Table 3 Comparative profiling tools Understanding cultural norms and diversity is just as important as understanding individuals. Dreher and Macnaughton 21 contend that cultural competence is really nursing competence. As communities become more diverse, it is important that leaders adopt strategies to teach, provide feedback, and motivate persons from different cultural backgrounds and different skill mixes.
An inclusive culture, as defined by the Burton Blatt Institute BBI at Syracuse University, involves "the full and successful integration of diverse people into a workplace or industry.
Instead, according to the Institute, "it indicates a climate in which respect, equity, and positive recognition of differences are all cultivated.
I recognize the magnitude of this task, and understand why many upon being charged with this mission may feel it is easier suggested than executed. Therefore, to provide a starting point, I offer the following strategies for steps each of the key players in this process can take to create a culture that's more open and inclusive to women and other marginalized groups: Show Up and Speak Up.
In my recent book Make Room for HerI discuss in detail the important role that women must play to help maximize their own chance for success within a model of Integrated Leadership.
While women can't alone create the changes that can lead to a more inclusive workplace culture, there's still much they can do to facilitate the process. First, recognize when a culture is not inclusive to women and other minority groups, and be prepared to act on that knowledge.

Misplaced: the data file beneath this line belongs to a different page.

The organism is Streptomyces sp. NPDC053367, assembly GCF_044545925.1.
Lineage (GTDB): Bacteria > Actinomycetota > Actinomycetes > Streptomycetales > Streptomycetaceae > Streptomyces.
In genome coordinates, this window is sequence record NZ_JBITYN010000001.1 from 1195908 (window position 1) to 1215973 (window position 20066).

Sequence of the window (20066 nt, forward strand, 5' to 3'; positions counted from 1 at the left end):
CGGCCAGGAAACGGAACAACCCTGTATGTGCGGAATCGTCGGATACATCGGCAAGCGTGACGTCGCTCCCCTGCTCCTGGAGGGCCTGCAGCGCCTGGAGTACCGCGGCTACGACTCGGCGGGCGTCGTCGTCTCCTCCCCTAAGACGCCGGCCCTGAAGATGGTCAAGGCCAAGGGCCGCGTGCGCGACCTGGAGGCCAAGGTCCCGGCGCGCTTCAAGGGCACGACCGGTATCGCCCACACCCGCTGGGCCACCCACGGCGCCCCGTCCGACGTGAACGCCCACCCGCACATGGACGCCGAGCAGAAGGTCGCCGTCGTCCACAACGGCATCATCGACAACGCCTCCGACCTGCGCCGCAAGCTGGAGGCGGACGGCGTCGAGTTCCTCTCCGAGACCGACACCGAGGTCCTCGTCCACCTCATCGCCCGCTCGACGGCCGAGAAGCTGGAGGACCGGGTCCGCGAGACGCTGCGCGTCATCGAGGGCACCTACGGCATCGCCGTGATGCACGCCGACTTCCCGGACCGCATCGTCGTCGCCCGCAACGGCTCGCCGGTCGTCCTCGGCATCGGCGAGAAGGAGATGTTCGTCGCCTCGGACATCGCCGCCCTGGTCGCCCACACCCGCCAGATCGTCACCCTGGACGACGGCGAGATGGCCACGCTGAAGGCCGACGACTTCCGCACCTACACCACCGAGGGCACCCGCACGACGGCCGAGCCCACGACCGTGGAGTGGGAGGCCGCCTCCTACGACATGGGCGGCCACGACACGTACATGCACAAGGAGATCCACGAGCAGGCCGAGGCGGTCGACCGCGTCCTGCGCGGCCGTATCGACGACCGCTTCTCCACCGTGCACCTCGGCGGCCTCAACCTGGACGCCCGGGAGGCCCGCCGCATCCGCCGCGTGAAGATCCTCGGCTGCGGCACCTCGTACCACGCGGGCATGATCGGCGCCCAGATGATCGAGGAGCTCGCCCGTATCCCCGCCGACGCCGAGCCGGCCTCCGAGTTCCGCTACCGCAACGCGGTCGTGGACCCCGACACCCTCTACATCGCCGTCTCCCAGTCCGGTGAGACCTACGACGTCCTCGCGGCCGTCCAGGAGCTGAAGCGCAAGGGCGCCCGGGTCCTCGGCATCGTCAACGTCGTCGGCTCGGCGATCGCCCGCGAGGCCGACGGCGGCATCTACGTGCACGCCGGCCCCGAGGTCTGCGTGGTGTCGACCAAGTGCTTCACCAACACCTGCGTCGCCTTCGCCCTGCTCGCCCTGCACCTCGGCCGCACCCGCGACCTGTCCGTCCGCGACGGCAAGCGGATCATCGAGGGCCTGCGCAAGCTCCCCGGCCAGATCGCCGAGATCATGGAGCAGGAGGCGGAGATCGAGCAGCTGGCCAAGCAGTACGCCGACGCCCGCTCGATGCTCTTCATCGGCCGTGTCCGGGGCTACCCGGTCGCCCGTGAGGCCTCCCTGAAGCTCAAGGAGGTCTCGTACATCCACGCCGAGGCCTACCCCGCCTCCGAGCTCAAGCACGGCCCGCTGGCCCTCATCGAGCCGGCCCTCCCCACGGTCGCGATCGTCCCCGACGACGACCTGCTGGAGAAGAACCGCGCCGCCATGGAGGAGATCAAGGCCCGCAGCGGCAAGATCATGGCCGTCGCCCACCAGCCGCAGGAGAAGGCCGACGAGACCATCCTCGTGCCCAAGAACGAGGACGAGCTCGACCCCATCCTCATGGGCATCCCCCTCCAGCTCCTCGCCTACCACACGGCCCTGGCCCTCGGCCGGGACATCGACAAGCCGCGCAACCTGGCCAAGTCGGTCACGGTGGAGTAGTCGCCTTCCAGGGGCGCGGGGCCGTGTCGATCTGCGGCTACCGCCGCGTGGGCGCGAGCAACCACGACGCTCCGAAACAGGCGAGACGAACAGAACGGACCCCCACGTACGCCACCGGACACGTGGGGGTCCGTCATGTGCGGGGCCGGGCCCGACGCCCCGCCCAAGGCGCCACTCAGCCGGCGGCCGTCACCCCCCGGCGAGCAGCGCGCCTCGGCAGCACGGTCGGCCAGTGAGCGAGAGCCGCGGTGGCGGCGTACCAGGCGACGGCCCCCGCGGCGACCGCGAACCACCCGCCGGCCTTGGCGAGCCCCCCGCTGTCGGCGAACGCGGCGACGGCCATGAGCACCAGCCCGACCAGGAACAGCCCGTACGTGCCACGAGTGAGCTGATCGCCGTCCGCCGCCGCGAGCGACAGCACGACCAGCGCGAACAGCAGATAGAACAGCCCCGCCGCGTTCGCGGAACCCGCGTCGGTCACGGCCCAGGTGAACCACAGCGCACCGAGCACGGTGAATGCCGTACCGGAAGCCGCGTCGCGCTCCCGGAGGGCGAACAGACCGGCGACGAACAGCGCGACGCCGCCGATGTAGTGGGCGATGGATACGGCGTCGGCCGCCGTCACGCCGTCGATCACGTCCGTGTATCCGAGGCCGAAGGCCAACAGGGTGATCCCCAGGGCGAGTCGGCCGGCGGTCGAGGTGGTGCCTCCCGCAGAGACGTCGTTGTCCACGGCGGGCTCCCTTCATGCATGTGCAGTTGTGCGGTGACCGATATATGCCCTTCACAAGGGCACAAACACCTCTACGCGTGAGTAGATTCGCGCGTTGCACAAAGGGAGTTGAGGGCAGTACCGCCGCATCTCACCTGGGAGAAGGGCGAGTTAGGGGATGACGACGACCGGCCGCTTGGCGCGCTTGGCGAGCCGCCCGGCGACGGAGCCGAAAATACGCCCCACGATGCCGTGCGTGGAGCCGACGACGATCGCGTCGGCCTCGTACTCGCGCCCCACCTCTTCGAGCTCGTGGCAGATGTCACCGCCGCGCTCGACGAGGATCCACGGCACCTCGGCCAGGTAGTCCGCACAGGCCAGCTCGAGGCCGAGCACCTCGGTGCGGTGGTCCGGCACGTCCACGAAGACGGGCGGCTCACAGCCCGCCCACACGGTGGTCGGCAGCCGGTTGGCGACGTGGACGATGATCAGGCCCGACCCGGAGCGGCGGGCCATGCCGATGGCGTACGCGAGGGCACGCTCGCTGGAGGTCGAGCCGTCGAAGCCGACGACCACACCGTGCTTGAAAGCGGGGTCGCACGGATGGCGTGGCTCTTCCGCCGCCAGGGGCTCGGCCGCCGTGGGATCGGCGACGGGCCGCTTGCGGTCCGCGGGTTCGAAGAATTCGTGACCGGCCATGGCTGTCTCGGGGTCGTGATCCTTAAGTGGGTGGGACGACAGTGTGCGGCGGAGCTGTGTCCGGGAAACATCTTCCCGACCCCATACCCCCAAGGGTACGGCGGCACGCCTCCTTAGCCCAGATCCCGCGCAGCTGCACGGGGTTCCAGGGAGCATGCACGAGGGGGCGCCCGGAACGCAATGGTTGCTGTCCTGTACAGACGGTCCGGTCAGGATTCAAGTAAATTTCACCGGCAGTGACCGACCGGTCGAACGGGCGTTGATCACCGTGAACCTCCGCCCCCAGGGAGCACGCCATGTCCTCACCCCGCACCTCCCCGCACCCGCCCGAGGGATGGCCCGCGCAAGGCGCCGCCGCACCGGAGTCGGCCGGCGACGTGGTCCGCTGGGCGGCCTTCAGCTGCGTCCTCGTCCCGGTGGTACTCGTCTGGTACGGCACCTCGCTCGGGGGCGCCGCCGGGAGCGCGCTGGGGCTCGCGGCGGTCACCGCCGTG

You need to know what kind of culture you want to be a part of so that you can be aware when you're in a work environment that falls short of this. Your ability to be the squeaky wheel by showing up and speaking up when you notice that the work climate doesn't offer respect, equity, and equal chances for all can create the needed impetus to make change.
Second, look for an organization that facilitates women's ability to get on the "right" escalator. You need the ability to move up, in the right direction toward leadership opportunities.
Third, call on your own ability to summon your personal power from a base of knowledge, authenticity, resiliency, and ability to effectively communicate. This is important because leaders who know how to use their personal power can more effectively create shifts in the existing corporate culture.
Recognize the Problem and Help Drive Solutions. While men are not typically seen as playing a significant role in advancing women into leadership, men are in a prime position to help influence an organization's culture for the better when it comes to inclusiveness.
This is because men have spent the most time in leadership ranks as a group, so they currently hold the greatest amount of knowledge and experience in this arena. If men actively exclude women from these power structures, the result is a culture of exclusion. Yet if men instead actively mentor and sponsor their female colleagues, the opposite result occurs: It's really pretty simple: In SHAMBAUGH's Engaging Men Offering we help men understand the value of gender diversity and balanced leadership teams for everyone in a company and the company itselfwhich in turn helps them to see how they can initiate solutions to help develop and advance women into the senior ranks alongside them.
Men can also help create a more inclusive environment by recognizing--and emulating--many skills they can learn from their female colleagues. These include understanding how to be empathetic, listen better, trust their intuition, and foster improved collaboration.